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Everything posted by ckaiserca

  1. Basswood is a great suggestion! Thanks!
  2. The drawers didn’t come with racks and that is what I need to add. The chest and drawers are made with paulownia, so it is very light in weight. I need to find a source of paulownia here in Ontario to make the racks.
  3. Currently, there is just a tsunagi fitted in both sets of koshirae. I suppose I should remove the kogatana from the wakizashi koshirae and the saya might fit that way.
  4. We have had one very small one that I felt in the last 25 years or so. Apparently we had one hell of a storm the other day. My wife and I missed it as we were in Kentucky at the time.
  5. Just drove this home from Louisville, KY. I was able to borrow my father-in-law’s SUV. It fit in the back perfectly. I need to do some slight modifications of the drawers, but I think it looks nice. It’s a perfect fit for my living room.
  6. Does anyone else wish that the OP would answer the question about the lineup of the Mekugi Ana?
  7. Hi Will. Welcome to NMB. Sorry that you got stung with this replica. I hope this doesn't put you off finding a real Nihonto in the future. I would venture to guess that there are probably more fakes than real swords in the wild outside of Japan. Your best bet is to buy from a dealer listed on this site or buy from the For Sale or Trade section. You can be sure that you will be getting the real deal if it is listed on this board.
  8. Should a tsuba from a tachi be displayed as if it were on the tachi edge down, or the same as any other tsuba as if the edge were up?
  9. Everyone knows that's where Hattori Hanzō lives
  10. I am not a fan of paperback books, so I spent a bit of cash to have this hardbound with the covers done as overlays on the hard binding. It turned out pretty well.
  11. Welcome to Colin and to ! Jean-Sébastien, I am located in Aurora, Ontario Canada. Fairly close to Toronto, so if you are ever in the area drop me a message. My collection is tiny, but growing.
  12. Welcome Tony! I hope you enjoy your time on this board.
  13. Welcome Jack! I am fairly new to this hobby too, and I have found this group to be helpful in the extreme!
  14. In this case, I think that Showato refers to a sword that was made during the Showa Era. It does not always mean that the sword was not traditionally made. The description is simply stating that this sword has an amazingly good polish for a sword made during this period. Also note that this sword does not currently have Hozon papers. It is only guaranteed to receive Hozon if submitted to shinsa.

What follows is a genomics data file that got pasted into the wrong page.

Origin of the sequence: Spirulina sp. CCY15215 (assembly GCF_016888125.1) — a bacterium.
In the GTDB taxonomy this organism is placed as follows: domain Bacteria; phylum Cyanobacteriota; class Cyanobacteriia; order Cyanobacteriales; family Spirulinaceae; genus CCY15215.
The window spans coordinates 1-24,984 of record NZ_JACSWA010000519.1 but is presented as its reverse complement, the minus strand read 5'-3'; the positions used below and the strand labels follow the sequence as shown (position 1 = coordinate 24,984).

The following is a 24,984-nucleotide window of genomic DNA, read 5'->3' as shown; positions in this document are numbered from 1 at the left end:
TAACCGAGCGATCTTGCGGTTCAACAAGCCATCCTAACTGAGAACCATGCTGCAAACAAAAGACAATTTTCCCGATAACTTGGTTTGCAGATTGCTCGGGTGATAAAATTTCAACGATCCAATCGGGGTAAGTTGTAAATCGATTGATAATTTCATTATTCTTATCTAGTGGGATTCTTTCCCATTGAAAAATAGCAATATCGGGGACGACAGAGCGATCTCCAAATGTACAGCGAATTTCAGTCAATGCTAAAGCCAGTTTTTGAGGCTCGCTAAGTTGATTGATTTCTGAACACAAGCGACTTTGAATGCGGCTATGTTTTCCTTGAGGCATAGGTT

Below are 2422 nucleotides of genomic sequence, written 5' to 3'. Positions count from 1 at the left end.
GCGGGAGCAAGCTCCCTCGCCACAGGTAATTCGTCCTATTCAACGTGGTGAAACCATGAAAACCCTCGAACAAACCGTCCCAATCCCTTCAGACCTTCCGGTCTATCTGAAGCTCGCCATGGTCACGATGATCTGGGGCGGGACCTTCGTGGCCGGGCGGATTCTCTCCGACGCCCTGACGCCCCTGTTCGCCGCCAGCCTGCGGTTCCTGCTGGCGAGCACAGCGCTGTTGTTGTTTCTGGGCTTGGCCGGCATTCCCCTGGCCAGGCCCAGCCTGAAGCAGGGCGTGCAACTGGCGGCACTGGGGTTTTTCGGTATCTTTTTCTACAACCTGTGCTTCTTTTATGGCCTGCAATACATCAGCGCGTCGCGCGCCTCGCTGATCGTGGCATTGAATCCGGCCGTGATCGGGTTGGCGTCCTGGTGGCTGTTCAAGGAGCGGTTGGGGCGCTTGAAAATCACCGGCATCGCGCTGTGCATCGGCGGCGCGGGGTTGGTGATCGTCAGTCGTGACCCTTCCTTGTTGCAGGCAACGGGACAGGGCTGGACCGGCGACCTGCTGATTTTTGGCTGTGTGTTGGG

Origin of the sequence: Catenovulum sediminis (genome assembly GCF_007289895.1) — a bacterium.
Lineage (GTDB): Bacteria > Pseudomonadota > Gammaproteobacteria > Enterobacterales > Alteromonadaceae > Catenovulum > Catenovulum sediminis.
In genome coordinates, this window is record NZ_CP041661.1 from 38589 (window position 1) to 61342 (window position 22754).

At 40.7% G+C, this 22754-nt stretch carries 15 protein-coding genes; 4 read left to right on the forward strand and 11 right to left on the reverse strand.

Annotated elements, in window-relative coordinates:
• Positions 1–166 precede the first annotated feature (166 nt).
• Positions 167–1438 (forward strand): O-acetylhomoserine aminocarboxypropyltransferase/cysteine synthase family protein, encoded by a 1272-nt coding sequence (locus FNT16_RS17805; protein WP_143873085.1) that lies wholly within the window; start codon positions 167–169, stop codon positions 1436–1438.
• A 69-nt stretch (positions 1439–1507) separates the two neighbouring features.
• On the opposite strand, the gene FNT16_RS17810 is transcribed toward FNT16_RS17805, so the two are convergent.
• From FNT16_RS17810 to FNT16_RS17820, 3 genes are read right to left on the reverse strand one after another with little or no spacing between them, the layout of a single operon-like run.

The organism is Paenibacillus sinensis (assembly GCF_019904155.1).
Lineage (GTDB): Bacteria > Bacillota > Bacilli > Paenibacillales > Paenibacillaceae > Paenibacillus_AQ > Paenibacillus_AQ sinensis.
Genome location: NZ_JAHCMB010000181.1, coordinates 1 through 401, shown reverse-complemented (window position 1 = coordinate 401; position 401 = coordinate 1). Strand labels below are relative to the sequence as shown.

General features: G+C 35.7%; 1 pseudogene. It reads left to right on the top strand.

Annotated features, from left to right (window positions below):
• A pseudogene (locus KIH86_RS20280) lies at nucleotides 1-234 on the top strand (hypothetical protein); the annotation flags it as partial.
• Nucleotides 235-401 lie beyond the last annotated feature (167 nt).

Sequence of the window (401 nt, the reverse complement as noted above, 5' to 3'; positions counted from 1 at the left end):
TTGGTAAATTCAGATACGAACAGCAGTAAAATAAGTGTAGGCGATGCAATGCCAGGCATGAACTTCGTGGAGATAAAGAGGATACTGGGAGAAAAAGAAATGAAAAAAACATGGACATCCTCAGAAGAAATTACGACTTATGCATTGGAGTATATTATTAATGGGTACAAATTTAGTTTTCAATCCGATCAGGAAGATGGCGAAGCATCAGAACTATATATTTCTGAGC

15. It is used from removing tsuka only. Use it as shown in the picture below. A few gentle taps are all it should take. To remove a blade from a tight shirasaya, try the advice of Grey written above.
  16. For people who are having problems getting the Tsuka of the shirasaya off, you need to buy a set like this: It is called an Ategi-Zuchi kit (disassembly tools). I got mine at http://samuraisword.com. It's a bit pricy at $65.00 plus shipping, but it comes in really handy when you need to get a stuck tsuka off. It works on both shirasaya and on koshire
  17. So a couple of folks have contacted me via message to let me know that I have been monkeyed with. Apparently these tsuba are cast. I thought that buying from a reputable dealer would be safe, but I was wrong. Both of these came from a well-known dealer in Tokyo. What should my next step be? Should I suck it up and count it as a lesson, or should I ask for my money back?
  18. Two new additions to my collection. Both in the Thousand Monkeys or senbiki-zaru theme. The second tsuba seems to be a nicer example of the theme. Both tsuba are about 70 mm (2.8 inches) in diameter. The first one has a single hitsu-ana and is heavier. It doesen't show well in the photos, but all of the spaces between the monkeys is openwork. The second had two hitsu-ana and the eyes of the monkeys seem to have been accented in gold, but you have to look really closely to see it. The second one also has monkeys at the bottom that are playing a neck wrestling game called kunipiki. Kunipiki was a game where the opponents would put a loop of rope around their necks and then try to pull the other person over. I have found these examples online: Both tsuba also seem to have monkeys that are of the "See No, Speak No, and Hear No" variety.
  19. Fairly certain this this photo is from China during the 1912 revolution.
  20. The above photo is the only saya of a true nihonto that I own with semegane. The only other saya I have with semegane is a on a Type 98 Shin Gunto. Here is a close up of the gunto semegane: This is how the semegane fits on the saya in relation to the ishizuke:
  21. Here are two plain silver semegane on a saya for a sun-nobi tanto:
  22. That looks fantastic. The polish is great, and I like the koshirae. Well done!
  23. Congratulations! What a wonderful accomplishment.
  24. I have always been happy with the service from Aoi-Art. Not so much with FedEx which is how they have to ship to Canada lately (EMS is not currently available from Japan to Canada). My last blade sat in Anchorage, Alaska for 3 full days, and then sat in Memphis, Tennessee for two days, and then I had to jump through hoops to get it cleared through customs.
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